Editorials

Time to remember, reflect and revere

Placing flags in front of headstones at Arlington National Cemetery Thursday.
Placing flags in front of headstones at Arlington National Cemetery Thursday. AP

The scene of the thousands of white marble headstones that cover the green rolling hills of Arlington National Cemetery is chilling at any time of year.

But that hallowed ground takes on an even more awe-inspiring look during this month each year, when members of the Army’s 3rd U.S. Infantry Regiment (The Old Guard) go about their special duty of reverently placing an American flag at each grave site.

In honor of Memorial Day, more than 250,000 flags have been planted in front of headstones.

Many loved ones will flock there Monday to pay homage not only to those they know who are buried there, but also to all the others — some who will have no visitors, but certainly have not been forgotten because of those soldiers who came bearing flags.

Hold on to that image and scenes like it in many of the country’s other 146 national cemeteries, including the one in Dallas-Fort Worth, for we must not forget the true meaning of the sacred holiday that falls on the last Monday in May.

Unfortunately, for many it is just another day off from work or school, making for a rare three-day weekend filled with fun and food, or perhaps hours of simply doing nothing.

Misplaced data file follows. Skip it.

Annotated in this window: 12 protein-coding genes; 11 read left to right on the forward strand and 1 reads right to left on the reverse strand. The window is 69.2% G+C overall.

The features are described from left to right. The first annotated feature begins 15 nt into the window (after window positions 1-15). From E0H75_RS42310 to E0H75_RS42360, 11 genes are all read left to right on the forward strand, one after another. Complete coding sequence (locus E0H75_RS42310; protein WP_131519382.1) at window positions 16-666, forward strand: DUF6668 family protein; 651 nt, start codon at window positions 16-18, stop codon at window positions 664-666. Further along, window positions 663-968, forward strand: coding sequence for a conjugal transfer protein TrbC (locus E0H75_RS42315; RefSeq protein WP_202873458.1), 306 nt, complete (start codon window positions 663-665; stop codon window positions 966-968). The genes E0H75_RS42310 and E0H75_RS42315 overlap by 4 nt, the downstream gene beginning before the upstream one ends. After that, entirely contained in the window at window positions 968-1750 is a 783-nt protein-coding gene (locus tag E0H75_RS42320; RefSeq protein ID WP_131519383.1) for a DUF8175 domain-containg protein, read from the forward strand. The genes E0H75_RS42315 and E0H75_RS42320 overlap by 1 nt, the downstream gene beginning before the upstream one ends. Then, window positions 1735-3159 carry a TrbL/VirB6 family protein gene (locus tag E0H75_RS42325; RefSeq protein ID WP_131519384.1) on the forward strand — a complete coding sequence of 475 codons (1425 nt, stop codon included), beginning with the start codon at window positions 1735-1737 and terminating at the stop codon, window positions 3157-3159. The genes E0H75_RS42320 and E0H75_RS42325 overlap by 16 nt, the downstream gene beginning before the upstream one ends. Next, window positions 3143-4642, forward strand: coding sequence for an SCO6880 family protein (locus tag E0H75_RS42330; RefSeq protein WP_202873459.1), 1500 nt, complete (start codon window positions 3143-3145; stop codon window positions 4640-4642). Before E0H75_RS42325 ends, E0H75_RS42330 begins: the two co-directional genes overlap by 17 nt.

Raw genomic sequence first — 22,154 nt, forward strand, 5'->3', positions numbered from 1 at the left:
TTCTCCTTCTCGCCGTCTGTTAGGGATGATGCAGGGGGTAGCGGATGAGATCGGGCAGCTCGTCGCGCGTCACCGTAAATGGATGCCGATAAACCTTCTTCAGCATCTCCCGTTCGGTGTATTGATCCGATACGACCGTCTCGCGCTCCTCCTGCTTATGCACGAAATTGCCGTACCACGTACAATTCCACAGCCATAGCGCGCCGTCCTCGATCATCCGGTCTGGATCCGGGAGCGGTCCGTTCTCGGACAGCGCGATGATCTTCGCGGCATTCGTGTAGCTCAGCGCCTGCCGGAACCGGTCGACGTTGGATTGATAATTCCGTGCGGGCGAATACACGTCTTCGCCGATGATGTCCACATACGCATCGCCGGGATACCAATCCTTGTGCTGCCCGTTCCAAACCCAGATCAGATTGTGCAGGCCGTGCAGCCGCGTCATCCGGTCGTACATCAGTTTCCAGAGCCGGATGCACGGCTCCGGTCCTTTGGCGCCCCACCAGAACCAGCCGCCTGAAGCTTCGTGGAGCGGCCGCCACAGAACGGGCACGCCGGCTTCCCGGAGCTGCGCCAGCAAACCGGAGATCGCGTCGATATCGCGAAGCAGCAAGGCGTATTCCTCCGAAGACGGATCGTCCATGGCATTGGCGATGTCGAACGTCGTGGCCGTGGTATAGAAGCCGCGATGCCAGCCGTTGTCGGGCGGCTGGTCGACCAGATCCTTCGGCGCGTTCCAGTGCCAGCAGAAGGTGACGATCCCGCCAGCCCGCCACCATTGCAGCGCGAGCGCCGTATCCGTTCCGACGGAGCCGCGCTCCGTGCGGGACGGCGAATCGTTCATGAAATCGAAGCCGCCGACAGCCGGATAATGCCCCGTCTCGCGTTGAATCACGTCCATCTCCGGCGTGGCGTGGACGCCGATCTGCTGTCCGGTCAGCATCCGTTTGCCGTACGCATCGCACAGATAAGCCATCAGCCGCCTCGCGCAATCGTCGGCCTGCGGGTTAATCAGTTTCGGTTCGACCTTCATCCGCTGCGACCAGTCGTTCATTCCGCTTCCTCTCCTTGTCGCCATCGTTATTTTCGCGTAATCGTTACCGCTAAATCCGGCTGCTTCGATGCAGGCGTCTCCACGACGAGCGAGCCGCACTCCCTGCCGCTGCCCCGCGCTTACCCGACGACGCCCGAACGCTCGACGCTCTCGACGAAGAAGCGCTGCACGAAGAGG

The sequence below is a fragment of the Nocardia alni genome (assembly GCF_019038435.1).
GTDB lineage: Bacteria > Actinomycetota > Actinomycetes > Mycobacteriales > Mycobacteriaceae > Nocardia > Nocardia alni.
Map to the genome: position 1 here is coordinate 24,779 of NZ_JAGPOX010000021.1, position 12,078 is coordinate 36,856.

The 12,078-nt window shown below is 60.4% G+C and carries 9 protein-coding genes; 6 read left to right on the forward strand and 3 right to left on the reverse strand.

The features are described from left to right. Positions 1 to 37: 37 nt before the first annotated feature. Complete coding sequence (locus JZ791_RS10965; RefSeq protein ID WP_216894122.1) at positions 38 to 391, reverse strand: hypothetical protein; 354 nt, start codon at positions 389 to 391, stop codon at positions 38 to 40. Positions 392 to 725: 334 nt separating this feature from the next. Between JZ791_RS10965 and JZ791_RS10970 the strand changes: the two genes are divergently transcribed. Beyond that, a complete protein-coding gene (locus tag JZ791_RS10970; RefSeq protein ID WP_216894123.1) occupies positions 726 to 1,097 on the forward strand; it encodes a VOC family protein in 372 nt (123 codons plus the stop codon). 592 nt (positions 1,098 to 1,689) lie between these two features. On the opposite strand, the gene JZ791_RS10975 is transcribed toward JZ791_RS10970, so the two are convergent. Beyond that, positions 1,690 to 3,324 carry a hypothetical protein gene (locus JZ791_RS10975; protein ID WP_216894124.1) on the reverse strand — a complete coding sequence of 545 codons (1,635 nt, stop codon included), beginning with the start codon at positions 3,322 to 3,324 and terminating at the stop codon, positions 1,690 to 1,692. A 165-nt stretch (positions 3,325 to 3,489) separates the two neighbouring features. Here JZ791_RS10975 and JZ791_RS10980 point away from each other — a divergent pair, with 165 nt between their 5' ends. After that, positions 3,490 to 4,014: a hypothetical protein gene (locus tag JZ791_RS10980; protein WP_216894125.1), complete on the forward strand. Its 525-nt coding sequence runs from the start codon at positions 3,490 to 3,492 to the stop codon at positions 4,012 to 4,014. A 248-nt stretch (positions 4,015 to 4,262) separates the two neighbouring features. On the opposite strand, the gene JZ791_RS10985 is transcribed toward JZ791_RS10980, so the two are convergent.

Regardless of how you spend the day, at least take a moment to remember those who gave the ultimate sacrifice so that you might have the freedom to do whatever you choose.

And there are so many to remember: almost 1.3 million who have died in our nation’s wars since the revolution that won our independence from Great Britain. More than 600,000 died in the Civil War, when Americans fought each other.

With fresh recollection of our two most recent wars, the longest in the nation’s history, it is imperative that we not only remember, but also pay tribute to those who didn’t make it back, and those who came home damaged and changed forever.

At Arlington National Cemetery on Monday, thousands will gather for the annual moving ceremony of laying the wreath at the Tomb of the Unknown Soldier. Dallas-Fort Worth National Cemetery also will have its yearly observance Monday morning.

In Fort Worth, Greenwood Mausoleum’s Independence Chapel this weekend is hosting the traveling exhibit of “Remembering Our Fallen From Texas,” which includes photos of almost 600 Texans who were killed in the Iraq and Afghanistan wars.

President Obama on Friday proclaimed this Memorial Day “as a day of prayer for permanent peace,” and he called on people to unite in prayer beginning at 11 a.m. local time.

In his proclamation honoring our fallen heroes, the president said:

“With heavy hearts and a sense of profound gratitude, we mourn these women and men — parents, children, loved ones, comrades-in-arms, friends and all those known and unknown — who believed so deeply in what our country could be they were willing to give their lives to protect its promise. Our hearts ache in their absence, but their spirit gives us strength to continue their work of securing and renewing the liberties that all Americans cherish and for which these heroes gave their last full measure of devotion.”

The president has ordered that flags be flown at half staff until noon that day.

So, no matter how you choose to spend this holiday, every time you pass one of those flags, give thanks to those who made it possible for that banner to continue to wave.

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